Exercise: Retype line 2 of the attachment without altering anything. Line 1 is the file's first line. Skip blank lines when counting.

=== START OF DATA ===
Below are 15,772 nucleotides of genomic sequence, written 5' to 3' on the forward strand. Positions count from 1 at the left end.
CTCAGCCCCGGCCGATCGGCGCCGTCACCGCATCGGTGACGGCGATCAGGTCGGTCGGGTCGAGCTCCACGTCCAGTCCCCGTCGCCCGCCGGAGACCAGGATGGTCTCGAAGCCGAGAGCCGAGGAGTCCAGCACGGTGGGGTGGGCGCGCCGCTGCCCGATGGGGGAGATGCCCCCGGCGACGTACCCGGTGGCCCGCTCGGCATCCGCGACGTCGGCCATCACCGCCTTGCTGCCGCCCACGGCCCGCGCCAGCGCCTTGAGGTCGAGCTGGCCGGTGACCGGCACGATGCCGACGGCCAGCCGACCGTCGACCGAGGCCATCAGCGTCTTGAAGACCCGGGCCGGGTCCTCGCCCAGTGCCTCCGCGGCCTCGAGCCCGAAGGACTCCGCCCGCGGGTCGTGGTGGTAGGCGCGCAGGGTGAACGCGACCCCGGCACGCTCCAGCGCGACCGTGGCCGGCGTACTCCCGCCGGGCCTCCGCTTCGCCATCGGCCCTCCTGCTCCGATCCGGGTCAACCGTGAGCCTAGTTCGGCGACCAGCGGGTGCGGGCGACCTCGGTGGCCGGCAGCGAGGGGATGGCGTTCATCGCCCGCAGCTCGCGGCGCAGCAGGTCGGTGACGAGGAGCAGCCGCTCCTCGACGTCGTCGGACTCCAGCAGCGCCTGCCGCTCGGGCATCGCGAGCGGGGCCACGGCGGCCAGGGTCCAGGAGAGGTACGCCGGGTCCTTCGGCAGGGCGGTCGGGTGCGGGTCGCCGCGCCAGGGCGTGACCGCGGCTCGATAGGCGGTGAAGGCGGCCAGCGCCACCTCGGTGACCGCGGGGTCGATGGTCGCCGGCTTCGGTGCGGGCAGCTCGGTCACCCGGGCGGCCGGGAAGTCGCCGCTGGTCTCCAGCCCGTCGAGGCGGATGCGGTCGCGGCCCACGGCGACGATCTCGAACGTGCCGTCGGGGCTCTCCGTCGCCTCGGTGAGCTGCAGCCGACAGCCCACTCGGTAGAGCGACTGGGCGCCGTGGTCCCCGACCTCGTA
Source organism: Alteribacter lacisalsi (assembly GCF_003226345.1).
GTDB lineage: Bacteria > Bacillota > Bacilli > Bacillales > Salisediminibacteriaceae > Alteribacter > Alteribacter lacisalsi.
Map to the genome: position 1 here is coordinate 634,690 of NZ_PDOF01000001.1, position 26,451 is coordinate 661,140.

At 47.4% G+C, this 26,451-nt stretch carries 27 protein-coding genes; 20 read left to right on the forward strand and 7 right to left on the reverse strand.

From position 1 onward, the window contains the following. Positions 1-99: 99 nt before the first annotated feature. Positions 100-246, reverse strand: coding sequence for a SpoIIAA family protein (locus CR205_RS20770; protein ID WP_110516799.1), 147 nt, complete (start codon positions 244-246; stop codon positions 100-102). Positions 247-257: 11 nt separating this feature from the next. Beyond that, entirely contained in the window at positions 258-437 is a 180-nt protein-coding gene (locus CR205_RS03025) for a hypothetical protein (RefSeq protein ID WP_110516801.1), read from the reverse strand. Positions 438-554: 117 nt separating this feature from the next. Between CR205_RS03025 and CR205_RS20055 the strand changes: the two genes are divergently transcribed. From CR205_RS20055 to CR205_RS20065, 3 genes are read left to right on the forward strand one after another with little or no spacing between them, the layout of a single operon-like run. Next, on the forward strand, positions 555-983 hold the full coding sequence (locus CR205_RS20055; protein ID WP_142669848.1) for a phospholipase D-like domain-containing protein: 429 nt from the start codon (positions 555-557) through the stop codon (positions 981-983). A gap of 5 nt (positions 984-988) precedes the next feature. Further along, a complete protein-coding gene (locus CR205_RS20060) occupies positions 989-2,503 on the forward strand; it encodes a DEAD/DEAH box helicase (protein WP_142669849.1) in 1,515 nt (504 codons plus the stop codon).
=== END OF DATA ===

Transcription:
CTCAGCCCCGGCCGATCGGCGCCGTCACCGCATCGGTGACGGCGATCAGGTCGGTCGGGTCGAGCTCCACGTCCAGTCCCCGTCGCCCGCCGGAGACCAGGATGGTCTCGAAGCCGAGAGCCGAGGAGTCCAGCACGGTGGGGTGGGCGCGCCGCTGCCCGATGGGGGAGATGCCCCCGGCGACGTACCCGGTGGCCCGCTCGGCATCCGCGACGTCGGCCATCACCGCCTTGCTGCCGCCCACGGCCCGCGCCAGCGCCTTGAGGTCGAGCTGGCCGGTGACCGGCACGATGCCGACGGCCAGCCGACCGTCGACCGAGGCCATCAGCGTCTTGAAGACCCGGGCCGGGTCCTCGCCCAGTGCCTCCGCGGCCTCGAGCCCGAAGGACTCCGCCCGCGGGTCGTGGTGGTAGGCGCGCAGGGTGAACGCGACCCCGGCACGCTCCAGCGCGACCGTGGCCGGCGTACTCCCGCCGGGCCTCCGCTTCGCCATCGGCCCTCCTGCTCCGATCCGGGTCAACCGTGAGCCTAGTTCGGCGACCAGCGGGTGCGGGCGACCTCGGTGGCCGGCAGCGAGGGGATGGCGTTCATCGCCCGCAGCTCGCGGCGCAGCAGGTCGGTGACGAGGAGCAGCCGCTCCTCGACGTCGTCGGACTCCAGCAGCGCCTGCCGCTCGGGCATCGCGAGCGGGGCCACGGCGGCCAGGGTCCAGGAGAGGTACGCCGGGTCCTTCGGCAGGGCGGTCGGGTGCGGGTCGCCGCGCCAGGGCGTGACCGCGGCTCGATAGGCGGTGAAGGCGGCCAGCGCCACCTCGGTGACCGCGGGGTCGATGGTCGCCGGCTTCGGTGCGGGCAGCTCGGTCACCCGGGCGGCCGGGAAGTCGCCGCTGGTCTCCAGCCCGTCGAGGCGGATGCGGTCGCGGCCCACGGCGACGATCTCGAACGTGCCGTCGGGGCTCTCCGTCGCCTCGGTGAGCTGCAGCCGACAGCCCACTCGGTAGAGCGACTGGGCGCCGTGGTCCCCGACCTCGTA